"Your decorative piece is an early-20th-century adaption of Italian Renaissance motifs. Hand-painted and carefully constructed, with gessoed wood panels, it was an expensive screen when crafted about 70 years ago. quality screens such as yours are very desirable to both collectors and decorators, so Robert Thomas, Boardmoor Antiques, Lambertville, NJ, sets its retail value at $3,200 to $3,500."
I came across this in an article about what your treasures are worth while flipping through an old Metropolitan Home magazine, dated March/April 1995 (yes, even my magazines are old). I thought this would be something interesting to share with you as you can make this.
Materials you will need
Everything you need is explained in Module 1 and the gold paint is from Module 2. Furthermore you will need hinges and MDF board or re-purposed wood.
How to make the construction
The one in the picture was 8' high. It need not be as large. The general layout could be copied, but if this is going to be a smaller version to perhaps sit upon a dresser, I would lose the bottom 1/3. 16mm MDF (Supawood) board should work very well and you could use a jigsaw to do a cut-out, shaping the centre section and the legs. Alternatively, you could have your panels ready-cut by your supplier, having just 3 rectangular panels with the centre panel being slightly larger.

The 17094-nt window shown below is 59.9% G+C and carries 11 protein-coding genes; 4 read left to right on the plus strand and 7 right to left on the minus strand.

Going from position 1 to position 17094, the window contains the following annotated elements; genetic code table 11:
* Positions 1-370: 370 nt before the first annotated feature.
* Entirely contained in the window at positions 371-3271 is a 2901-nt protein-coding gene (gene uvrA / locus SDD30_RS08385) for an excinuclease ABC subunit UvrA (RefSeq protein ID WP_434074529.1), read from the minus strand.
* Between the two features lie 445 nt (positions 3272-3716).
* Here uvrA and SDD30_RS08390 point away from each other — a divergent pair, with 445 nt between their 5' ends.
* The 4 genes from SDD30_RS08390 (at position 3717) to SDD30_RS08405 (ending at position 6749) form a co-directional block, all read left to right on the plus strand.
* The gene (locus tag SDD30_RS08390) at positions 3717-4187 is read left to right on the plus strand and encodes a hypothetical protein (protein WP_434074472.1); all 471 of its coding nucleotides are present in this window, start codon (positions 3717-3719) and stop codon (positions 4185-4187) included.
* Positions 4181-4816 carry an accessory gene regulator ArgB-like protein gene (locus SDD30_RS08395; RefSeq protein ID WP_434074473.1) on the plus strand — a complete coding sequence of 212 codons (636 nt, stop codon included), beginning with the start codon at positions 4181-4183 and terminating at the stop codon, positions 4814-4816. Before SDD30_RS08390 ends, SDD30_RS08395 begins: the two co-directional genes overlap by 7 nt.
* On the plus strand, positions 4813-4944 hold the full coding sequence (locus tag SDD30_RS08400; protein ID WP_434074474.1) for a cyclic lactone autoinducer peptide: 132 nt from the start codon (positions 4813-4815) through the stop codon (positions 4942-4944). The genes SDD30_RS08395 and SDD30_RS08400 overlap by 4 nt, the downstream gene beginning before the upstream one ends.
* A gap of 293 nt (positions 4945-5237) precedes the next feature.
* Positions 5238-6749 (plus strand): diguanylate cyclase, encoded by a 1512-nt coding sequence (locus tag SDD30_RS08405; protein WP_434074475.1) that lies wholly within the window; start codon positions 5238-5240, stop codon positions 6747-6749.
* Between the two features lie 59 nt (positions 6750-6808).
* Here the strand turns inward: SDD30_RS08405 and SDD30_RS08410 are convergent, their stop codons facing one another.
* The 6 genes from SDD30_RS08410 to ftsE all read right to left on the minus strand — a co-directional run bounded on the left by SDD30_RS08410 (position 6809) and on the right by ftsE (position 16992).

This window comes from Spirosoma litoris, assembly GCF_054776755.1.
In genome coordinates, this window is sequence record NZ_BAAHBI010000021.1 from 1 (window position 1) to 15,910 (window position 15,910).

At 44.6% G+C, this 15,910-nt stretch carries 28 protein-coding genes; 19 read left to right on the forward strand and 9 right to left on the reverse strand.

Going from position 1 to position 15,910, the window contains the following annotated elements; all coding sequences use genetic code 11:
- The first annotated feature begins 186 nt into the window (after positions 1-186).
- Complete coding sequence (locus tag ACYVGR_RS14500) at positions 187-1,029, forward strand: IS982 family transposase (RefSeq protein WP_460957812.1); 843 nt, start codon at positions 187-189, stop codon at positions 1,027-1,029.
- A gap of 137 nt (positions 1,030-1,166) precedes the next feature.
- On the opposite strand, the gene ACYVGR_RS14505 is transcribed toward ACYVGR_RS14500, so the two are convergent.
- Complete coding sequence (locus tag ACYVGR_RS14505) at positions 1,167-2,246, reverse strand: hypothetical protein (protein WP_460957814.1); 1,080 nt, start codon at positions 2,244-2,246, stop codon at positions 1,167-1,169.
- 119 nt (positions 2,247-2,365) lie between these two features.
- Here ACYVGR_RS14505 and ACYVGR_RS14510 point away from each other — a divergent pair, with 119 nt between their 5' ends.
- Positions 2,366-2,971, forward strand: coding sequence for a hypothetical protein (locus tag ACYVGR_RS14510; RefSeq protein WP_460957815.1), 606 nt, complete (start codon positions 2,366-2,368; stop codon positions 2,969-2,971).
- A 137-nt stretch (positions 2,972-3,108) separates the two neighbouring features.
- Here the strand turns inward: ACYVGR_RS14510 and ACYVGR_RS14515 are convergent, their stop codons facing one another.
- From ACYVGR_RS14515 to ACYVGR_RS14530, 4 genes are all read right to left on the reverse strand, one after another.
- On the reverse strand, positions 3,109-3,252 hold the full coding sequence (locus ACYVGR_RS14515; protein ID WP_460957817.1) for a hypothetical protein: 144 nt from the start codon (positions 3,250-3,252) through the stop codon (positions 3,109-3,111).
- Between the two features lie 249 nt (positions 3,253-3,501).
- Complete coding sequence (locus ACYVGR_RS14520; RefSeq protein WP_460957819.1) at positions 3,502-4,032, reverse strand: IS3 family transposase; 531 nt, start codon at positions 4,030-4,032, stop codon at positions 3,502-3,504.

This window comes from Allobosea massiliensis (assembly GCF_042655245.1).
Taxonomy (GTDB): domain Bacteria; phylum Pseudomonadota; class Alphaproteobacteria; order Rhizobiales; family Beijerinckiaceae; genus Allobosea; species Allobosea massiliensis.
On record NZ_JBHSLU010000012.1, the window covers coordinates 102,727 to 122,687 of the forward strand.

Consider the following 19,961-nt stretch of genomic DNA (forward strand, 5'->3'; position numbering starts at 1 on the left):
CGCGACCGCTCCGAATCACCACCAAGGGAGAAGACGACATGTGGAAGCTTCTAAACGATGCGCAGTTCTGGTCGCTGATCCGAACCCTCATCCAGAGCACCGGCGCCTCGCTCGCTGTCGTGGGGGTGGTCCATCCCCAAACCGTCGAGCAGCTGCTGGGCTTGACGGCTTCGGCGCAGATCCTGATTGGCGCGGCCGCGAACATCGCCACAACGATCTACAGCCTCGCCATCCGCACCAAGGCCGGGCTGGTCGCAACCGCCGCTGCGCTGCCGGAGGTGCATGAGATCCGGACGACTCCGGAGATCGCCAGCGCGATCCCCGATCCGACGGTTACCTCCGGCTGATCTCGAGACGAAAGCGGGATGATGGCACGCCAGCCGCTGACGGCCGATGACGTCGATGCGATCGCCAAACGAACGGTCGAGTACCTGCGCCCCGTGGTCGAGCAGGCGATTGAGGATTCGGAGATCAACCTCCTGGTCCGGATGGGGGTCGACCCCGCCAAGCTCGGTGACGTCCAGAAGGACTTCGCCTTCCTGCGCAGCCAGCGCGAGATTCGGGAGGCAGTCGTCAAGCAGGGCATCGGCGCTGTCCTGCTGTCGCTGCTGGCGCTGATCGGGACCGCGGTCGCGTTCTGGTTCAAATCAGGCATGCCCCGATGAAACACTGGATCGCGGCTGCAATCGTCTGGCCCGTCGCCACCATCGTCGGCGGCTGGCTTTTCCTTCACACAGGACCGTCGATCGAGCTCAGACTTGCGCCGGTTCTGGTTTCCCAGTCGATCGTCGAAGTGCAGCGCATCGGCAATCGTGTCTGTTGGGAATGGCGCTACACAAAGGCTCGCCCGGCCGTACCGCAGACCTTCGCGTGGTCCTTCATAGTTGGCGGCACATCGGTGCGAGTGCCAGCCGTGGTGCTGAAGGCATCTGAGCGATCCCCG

Attach the hinges before you start painting. Then unscrew them again, but leave the one side attached. Cover the areas on the board where the other side of the hinges will go with little pieces of masking tape, exactly the size of the hinges, to act as placeholders. You can now get paint on the hinges and when you are done, they will also look nice and old. Remember to cover the screws with paint when you are done.
Finally apply paints and ageing techniques from the course and you could have yourself a prized possession that can be turned into a nice sum of cash.
#patina #paint #icon #screen #paintedfurniture #distressedpaint #paintcourse #onlinecourse #paintfinishes #farragoz